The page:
"I remember just struggling," he recalls, holding up the photo. "I remember feeling, like, emotionally just overwhelmed and talking to her, not knowing how to communicate certain things and just feeling kind of frustrated. There has been a lot of things that have happened in my life and this was a point in my life where I was just like, so overwhelmed ... being a normal person and crying."
"When I look at things on the internet and people are like, 'Justin's upset, why is he upset?' It's like, they don't give me permission to be upset," he passionately continues. "I don't have 'permission' to be human and shed tears, and there are so many people every day who are in a conversation with their girl or their wife or their mom and they break down, but they don't have cameras capturing it. People are like, 'Is he OK, is he having a mental breakdown?' and I'm just emotional and, you know, I think that's OK."
"It was just a lot, a lot of people, a lot of dynamic, a lot of stuff," he explains. "I was in my head a lot and it's hard for me to really enjoy it like that, but I know that some days are just gonna be like that. In any work space, there's gonna be those off days where you just kind of feel like, 'I got a good crew, I should be good but today, I just feel off.' I think that day I was just a little off."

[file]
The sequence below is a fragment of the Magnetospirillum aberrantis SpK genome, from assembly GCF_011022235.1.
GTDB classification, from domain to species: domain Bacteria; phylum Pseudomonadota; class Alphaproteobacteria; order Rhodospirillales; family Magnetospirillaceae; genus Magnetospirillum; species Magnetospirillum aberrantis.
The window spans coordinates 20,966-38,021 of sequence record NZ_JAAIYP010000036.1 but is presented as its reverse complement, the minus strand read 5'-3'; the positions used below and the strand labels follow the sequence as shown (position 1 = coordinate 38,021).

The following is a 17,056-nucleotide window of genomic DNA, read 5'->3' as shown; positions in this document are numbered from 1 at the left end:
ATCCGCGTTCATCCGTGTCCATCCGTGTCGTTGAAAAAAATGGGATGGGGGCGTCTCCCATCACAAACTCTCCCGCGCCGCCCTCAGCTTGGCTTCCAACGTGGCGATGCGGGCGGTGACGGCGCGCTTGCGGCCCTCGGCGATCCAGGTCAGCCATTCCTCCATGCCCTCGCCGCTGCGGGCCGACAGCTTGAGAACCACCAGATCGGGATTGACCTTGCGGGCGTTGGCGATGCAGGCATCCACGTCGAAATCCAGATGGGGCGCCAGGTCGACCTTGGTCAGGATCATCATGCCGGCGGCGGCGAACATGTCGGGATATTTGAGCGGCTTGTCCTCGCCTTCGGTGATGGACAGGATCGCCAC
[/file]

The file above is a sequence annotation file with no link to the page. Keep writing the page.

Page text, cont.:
Bieber's health coach, Dr. Buzz Mingin, was present to help Bieber through filming the music video and explained one of the techniques he's taught the pop star to practice when he's feeling stressed, which is called "Havening."
"Havening is a psychosensory technique that actually raises the feel-good chemicals in your brain on demand," Mingin says as Bieber is shown continuously rubbing his head and face.
Hailey further explains, "It's basically like a self-soothing thing. Everybody has their own version of Havening without knowing it. It's like when you're a little kid and you suck your thumb to soothe yourself. When you're starting to feel really stressed out or just to keep yourself calm, it's almost like when you're a kid and your mom rubs your back to sleep and it's the best feeling in the world. It's kind of like that, except you're doing it for yourself."
Mingin says he and Bieber also have coordinated signals with each other so that the singer can let him know what’s wrong, how he's feeling and what he needs. Mingin says the key to Bieber's mental health now is to create "a structured, organized, predictable environment around him."
After members of Bieber's team explain how they've slowed his schedule down and also talk about the benefits to his brain now that he's sober, Mingin says it's done the singer plenty of good.
"The changes that I've seen with Justin are monumental," he notes. "He's matured tremendously. He's not living in survival mode anymore. His sleep is pretty wonderful ... and he's able to wake up in the morning and be cheerful and excited and exercise."